Finding the value of engagement on Twitter
However, I did see that it could be a viable channel to disseminate information. For about a year, I used Twitter like a bulletin board. I posted 5-10 tweets a week on the handle for Hay Group’s healthcare practice, @HayGroup_Health, and that was about it.
But then in March, something changed.
I was flying to Washington D.C. for a two-day healthcare symposium and was reading UnMarketing by Scott Stratten, a book about marketing in the age of social media. If I can boil the book down to a single point, it was that we should apply the age old “Golden Rule” to marketing: do unto others as you would want them to do unto you. And that’s when I realized, I was enabled to use social media, but I was not engaged and therefore, not a productive participant.
To help feel more attached, I changed the avatar to a picture of me. It had been a basket of apples, but who wants to talk to a basket of apples? I would think that conversation might be a little dull.
But that was just window dressing. In order to truly be engaged in the Twitter cocktail party, I needed to dive into the conversation. I needed to tweet, re-tweet and reply with determination and personality. Here’s what I learned:
- RTs create a bond. To apply the Golden Rule, it makes me feel validated when I see that someone else has re-tweeted one of my posts. And often, it does the same for others.
- Automation tools can support your engagement efforts, but they shouldn’t replace them. It’s critical that you engage and interact online.
- Twitter is a great newswire. I came across many news items important to the healthcare organizations Hay Group works with from monitoring relevant Twitter feeds.
- Social media is about building relationships – so, don’t be afraid to do so. Take the relationship to the “next level” by listening, engaging and establishing meaningful connections.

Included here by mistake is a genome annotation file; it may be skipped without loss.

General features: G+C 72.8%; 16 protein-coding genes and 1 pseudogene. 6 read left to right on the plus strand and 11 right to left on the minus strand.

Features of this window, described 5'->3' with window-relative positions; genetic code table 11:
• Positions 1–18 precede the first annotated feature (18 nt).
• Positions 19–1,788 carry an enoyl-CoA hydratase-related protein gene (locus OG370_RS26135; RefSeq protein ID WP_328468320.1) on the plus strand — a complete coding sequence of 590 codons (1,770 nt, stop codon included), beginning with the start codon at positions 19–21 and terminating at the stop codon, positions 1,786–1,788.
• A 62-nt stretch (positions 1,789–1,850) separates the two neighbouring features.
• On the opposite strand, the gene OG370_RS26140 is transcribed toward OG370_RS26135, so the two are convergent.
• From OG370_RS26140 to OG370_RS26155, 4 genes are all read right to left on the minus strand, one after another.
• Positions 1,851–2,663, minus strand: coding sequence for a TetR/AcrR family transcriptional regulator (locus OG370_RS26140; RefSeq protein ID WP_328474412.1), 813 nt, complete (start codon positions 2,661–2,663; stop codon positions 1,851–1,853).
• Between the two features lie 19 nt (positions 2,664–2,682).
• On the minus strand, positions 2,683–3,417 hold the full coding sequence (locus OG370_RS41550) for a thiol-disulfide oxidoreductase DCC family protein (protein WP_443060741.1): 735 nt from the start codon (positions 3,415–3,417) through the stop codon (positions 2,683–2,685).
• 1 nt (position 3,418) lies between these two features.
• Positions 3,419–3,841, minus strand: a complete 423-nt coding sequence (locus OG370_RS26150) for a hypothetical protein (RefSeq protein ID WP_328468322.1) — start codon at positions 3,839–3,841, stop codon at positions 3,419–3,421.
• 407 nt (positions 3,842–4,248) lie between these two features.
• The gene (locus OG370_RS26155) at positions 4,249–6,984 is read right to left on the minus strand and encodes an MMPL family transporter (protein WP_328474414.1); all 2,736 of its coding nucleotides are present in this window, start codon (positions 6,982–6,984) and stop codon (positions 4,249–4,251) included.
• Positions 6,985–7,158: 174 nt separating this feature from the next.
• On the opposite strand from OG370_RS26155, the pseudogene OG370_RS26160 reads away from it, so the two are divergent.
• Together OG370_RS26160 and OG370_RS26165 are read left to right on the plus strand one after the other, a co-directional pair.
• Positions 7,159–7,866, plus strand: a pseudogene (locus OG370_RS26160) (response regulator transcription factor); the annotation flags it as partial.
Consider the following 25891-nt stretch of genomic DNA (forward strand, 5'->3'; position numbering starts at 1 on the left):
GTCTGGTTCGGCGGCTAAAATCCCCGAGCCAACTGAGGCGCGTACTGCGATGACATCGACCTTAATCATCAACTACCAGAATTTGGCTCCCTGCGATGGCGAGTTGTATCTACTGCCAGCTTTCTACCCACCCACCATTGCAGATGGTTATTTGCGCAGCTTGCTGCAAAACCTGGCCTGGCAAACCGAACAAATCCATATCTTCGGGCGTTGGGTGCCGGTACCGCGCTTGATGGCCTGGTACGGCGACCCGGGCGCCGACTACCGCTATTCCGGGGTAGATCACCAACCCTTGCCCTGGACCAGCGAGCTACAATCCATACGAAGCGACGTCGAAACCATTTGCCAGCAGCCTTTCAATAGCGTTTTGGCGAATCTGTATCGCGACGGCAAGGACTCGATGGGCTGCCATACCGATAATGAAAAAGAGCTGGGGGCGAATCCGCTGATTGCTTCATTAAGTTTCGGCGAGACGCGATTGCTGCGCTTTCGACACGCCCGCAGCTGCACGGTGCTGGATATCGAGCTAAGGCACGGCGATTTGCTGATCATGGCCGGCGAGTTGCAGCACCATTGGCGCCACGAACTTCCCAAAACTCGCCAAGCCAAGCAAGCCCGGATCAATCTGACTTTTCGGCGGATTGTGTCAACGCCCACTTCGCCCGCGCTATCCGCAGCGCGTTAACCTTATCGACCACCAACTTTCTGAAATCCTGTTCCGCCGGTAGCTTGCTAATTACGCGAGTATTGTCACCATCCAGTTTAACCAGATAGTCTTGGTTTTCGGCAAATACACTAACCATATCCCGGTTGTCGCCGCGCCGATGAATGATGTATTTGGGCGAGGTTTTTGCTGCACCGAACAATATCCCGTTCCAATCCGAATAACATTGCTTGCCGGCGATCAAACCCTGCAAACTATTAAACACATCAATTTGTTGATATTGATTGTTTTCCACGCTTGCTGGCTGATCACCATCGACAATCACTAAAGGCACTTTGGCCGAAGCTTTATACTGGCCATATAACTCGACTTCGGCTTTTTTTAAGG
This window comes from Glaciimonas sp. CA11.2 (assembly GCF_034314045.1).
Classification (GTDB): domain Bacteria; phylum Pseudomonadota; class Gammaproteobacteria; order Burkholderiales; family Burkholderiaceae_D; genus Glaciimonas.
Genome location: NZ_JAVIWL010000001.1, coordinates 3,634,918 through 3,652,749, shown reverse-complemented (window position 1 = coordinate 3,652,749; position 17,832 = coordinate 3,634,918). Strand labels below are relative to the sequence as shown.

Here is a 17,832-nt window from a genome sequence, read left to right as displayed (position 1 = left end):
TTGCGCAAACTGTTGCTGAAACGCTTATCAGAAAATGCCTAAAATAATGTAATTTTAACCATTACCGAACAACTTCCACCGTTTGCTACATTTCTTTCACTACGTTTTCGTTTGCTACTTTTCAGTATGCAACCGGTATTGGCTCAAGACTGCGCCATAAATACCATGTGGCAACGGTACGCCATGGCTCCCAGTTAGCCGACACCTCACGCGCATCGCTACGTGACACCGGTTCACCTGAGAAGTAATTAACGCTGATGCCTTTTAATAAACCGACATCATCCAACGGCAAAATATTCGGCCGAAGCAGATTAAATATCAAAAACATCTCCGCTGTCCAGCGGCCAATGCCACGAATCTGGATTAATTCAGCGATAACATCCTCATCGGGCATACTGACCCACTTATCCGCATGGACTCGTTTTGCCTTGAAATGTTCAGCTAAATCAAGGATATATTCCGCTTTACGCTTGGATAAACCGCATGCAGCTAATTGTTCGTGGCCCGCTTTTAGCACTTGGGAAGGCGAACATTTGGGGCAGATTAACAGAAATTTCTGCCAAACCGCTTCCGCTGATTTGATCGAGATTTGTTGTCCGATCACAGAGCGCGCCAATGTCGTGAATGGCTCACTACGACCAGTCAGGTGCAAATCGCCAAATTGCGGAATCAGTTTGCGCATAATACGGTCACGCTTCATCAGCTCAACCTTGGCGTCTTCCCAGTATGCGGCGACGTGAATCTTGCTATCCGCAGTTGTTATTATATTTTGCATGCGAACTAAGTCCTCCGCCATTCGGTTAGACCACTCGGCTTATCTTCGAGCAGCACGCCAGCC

- Being engaged will get you noticed. My monthly average of new followers went up 400% when I decided to engage. But it’s not just about the quantity. I found I began to make real connections with key online influencers when I began to truly engage with individuals, rather than blast messages with no dialogue.
Years ago, companies paid five-to-six figures for marketing intelligence about how people felt about their brand. Now it’s free and accessible by anyone. If you are somewhat intimidated by social media because the 20-somethings in your building lobby keep using words that sound like they came out of a Dr. Seuss book, try not to be. It’s for everyone (especially us marketers). However, it’s important that you are real, engaged and as much as possible, accessible.
So, I am back in the cocktail party and have checked my curmudgeon self at the door. Oh, and by the way, I still haven’t found that bartender so send me a direct message if you can point me in the right direction…
Colin Owens is a Senior Marketing Coordinator at Hay Group. He is based in Atlanta, GA, USA.
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